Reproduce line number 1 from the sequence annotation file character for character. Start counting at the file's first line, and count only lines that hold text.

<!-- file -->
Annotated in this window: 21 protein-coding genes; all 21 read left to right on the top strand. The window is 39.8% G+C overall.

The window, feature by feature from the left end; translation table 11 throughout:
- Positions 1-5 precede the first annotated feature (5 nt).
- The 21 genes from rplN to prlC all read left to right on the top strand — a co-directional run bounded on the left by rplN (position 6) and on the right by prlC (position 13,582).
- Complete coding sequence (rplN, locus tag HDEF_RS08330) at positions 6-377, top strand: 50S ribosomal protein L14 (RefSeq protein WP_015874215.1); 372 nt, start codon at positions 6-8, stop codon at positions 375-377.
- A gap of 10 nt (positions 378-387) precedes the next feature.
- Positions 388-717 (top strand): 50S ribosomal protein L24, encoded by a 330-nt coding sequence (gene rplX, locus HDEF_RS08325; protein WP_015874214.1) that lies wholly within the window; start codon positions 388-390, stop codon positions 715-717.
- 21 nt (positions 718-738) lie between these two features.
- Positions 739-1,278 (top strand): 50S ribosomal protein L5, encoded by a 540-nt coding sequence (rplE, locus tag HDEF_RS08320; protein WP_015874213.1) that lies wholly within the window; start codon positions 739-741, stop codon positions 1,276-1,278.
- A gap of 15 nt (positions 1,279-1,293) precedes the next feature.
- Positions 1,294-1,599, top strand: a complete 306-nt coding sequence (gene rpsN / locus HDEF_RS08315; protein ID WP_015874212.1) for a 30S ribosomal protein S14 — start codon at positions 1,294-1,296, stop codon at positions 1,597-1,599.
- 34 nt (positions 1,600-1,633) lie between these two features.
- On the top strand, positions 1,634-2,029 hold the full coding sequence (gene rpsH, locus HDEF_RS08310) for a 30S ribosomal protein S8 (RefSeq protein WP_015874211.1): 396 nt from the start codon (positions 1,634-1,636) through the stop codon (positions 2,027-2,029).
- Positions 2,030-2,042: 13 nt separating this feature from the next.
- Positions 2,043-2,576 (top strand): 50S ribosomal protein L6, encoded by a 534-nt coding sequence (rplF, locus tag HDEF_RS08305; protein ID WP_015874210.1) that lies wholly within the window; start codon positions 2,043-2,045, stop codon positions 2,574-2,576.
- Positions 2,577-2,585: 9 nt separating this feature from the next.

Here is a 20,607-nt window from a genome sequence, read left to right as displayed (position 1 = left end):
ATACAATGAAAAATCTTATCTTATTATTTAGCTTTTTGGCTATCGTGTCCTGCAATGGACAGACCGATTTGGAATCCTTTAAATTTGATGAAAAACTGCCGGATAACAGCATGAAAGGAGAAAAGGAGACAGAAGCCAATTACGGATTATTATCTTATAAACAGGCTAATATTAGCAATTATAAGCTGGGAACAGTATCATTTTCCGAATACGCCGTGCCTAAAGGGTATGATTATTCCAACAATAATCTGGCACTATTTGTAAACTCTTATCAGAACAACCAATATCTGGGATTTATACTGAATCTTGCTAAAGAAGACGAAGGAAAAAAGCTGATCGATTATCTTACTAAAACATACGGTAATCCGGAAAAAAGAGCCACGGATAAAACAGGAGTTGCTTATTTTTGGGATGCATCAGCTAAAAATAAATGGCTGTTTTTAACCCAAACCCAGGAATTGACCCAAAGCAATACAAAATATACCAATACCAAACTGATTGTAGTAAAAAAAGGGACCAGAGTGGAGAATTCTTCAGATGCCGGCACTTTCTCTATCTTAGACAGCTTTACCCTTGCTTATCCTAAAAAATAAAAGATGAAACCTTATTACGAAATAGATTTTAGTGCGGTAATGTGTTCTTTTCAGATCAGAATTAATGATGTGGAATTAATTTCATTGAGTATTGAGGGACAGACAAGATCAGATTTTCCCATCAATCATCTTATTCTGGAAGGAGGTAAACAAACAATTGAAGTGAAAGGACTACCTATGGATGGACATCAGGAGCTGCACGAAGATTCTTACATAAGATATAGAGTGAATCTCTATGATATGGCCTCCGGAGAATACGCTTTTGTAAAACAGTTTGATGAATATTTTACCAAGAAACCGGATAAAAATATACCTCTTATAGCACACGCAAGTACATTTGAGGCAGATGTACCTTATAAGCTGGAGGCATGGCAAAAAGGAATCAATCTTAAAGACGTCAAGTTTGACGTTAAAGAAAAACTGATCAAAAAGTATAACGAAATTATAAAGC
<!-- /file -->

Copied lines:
Annotated in this window: 21 protein-coding genes; all 21 read left to right on the top strand. The window is 39.8% G+C overall.